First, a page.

Resources Allocation in Capitalist and Socialist Systems Like Russia and the USA

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How resources are allocated under capitalist and socialist systems The case of Russia and the USA

Amanda Carla Montague
9/28/2009

Introduction
This project evaluates how resources are allocated under socialist and capitalistic economic systems. But firstly, let us define the key terms: economic systems, socialism, capitalism and resource allocation. An economic system is characterized as all the institutional means through which resources are used to satisfy human wants. By institutions, it is meant the laws of the nation, but also the habits, ethics and customs of its society. Economic systems are artificial in that institutions in an economy are exactly what human beings have made them. Capitalism is an economic system in which individuals privately own productive resources and posses property rights to use these resources in whatever manner they choose, subject to certain (minimal) legal restrictions. An idealized capitalist system works within the institution of private property that is controlled an enforced through the legal framework of laws, courts and police. Further, such a system is one of free enterprise, where producers freely choose the resources they use in the products they produce. Consumers have freedom of choice also, as do workers and owners in general. Individuals and producers express their desires through the market system, where prices are signals about the relative scarcities of goods, services and resources. The role of government is a limited one. In a ‘pure’ socialist system, the state owns the major non-labour productive resources: land and capital goods. Individuals can own consumer goods and consumer durables, but are not allowed to own factories, machines and other things that are used to produce what society wants. Second, people are induced by wage differentials. However, taxation of large incomes to redistribute income may reduce some of the incentives to produce. Third, the sate determines people’s wage rates and who should be paid what in government-owned and government-operated factories. Fourth, individuals are allowed to enter only certain areas of activity. They cannot, for example, freely set up their own factories. They cannot become entrepreneurs or capitalists, for the state has this function and controls all enterprises. In every nation, no matter what the form of government, what type of economic system, who is running the government or how poor or rich it is, three basic economic questions must be answered. They concern the problem of resource allocation, which is simply how resources will be allocated. As such, resource allocation answers the three basic economic questions of what, how and for whom goods and services will be produced. No matter what the economic system, the fundamental economic problem of scarcity must be solved. Every economic system faces opportunity costs in making decisions. This project will consider the different approaches of the capitalist and socialist economic systems to solving the problem of scarcity.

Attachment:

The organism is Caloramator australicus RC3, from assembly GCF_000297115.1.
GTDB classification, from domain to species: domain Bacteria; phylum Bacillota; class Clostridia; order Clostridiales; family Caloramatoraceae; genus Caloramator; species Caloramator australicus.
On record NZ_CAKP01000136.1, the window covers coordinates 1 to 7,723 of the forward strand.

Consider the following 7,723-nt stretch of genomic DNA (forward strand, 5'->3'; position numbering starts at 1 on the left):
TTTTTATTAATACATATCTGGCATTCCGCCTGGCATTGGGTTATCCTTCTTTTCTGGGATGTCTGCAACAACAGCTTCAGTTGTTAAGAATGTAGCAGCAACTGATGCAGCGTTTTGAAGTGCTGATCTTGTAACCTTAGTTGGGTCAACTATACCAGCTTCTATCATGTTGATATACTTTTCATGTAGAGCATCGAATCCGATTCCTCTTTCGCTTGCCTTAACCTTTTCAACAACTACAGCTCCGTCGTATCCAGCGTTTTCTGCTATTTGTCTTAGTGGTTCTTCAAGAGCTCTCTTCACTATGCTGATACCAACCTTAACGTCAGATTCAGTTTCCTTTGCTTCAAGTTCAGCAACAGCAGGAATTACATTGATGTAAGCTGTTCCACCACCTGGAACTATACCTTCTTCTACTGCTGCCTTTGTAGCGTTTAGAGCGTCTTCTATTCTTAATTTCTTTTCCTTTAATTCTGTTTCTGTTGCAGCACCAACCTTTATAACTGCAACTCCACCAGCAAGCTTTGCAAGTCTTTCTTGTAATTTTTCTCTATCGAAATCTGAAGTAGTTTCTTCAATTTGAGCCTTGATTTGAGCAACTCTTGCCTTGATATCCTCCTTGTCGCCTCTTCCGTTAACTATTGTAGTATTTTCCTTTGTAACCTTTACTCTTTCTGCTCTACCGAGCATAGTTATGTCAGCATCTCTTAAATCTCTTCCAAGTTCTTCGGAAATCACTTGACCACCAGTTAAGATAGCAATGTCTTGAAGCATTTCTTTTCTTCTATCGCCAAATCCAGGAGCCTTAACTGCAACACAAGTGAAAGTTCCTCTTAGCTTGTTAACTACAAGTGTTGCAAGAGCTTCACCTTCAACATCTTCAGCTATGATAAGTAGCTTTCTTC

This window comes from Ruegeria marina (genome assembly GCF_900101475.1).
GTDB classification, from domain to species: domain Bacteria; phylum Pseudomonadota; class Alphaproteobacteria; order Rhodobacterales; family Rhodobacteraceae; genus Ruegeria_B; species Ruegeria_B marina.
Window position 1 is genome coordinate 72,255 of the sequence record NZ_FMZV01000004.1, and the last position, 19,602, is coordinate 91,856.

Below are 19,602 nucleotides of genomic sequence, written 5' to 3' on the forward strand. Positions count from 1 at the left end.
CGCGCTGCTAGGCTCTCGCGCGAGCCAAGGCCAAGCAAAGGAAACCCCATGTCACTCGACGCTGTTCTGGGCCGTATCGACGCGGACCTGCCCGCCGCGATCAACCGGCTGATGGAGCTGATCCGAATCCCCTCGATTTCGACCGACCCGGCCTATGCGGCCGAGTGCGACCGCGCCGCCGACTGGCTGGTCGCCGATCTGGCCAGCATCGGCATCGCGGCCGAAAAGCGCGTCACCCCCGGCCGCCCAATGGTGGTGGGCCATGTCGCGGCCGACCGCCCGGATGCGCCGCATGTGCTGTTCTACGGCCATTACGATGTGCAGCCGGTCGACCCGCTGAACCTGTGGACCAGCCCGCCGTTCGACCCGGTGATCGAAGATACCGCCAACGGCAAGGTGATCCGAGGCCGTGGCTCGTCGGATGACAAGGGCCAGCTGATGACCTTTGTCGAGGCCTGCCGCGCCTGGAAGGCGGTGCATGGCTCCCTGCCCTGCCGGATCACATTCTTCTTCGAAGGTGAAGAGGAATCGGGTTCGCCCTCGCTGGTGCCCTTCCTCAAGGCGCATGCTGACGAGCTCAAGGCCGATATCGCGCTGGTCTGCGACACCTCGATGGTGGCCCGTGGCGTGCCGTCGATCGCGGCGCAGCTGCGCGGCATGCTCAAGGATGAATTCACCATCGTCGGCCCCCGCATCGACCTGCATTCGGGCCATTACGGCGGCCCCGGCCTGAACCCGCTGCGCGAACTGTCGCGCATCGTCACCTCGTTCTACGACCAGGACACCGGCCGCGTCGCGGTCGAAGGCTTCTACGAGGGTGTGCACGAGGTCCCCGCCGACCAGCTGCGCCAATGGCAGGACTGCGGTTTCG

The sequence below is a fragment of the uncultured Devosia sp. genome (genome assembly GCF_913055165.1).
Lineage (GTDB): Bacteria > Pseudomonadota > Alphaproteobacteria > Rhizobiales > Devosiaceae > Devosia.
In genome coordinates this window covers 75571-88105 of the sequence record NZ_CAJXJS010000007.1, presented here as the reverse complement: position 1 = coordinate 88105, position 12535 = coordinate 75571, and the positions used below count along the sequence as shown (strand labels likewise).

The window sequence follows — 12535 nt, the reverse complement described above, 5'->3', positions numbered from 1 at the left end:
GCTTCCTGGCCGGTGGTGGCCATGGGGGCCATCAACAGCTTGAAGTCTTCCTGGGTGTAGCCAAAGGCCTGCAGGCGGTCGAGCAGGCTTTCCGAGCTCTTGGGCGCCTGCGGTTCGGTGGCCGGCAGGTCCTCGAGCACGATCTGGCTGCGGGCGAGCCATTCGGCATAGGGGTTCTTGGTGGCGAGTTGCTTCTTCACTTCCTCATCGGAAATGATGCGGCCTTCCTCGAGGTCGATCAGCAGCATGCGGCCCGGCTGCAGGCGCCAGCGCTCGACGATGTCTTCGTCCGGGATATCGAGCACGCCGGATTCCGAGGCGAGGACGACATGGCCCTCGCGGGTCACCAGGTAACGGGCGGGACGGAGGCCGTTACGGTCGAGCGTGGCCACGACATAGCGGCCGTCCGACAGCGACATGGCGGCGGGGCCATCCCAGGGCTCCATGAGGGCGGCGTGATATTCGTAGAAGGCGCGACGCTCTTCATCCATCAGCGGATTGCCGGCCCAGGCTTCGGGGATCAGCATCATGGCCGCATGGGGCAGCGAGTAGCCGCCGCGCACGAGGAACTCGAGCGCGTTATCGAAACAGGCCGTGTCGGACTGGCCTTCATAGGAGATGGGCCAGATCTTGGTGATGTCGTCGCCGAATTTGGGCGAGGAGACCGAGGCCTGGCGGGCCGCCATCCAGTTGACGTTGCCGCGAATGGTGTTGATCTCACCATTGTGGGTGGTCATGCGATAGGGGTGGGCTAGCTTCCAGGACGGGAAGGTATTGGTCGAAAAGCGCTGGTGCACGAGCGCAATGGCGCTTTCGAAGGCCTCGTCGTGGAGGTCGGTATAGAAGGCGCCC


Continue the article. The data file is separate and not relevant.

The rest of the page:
Table of Contents
Page
How resources are allocated under a capitalist system…………………………………….2 Pros and cons of a capitalist system…………………………………………………………...3 How resources are allocated under a socialist system……………………………………..4 Pros and cons of a socialist system……………………………………………………………6 Main points……………………………………………………………………………………7 Conclusion……………………………………………………………………………………..8 Bibliography……………………………………………………………………………………9

How resources are allocated under a Capitalist System
THE CASE OF THE USA
In pure capitalism, consumers ultimately determine what will be produced by their spending – their voting in the market-place, what they are willing to spend their income on. As far as producers are concerned, their motivation as to what goods are produced is determined by the search of profit. Only those goods that can be produced profitably will be produced. Since resources can substitute for one...
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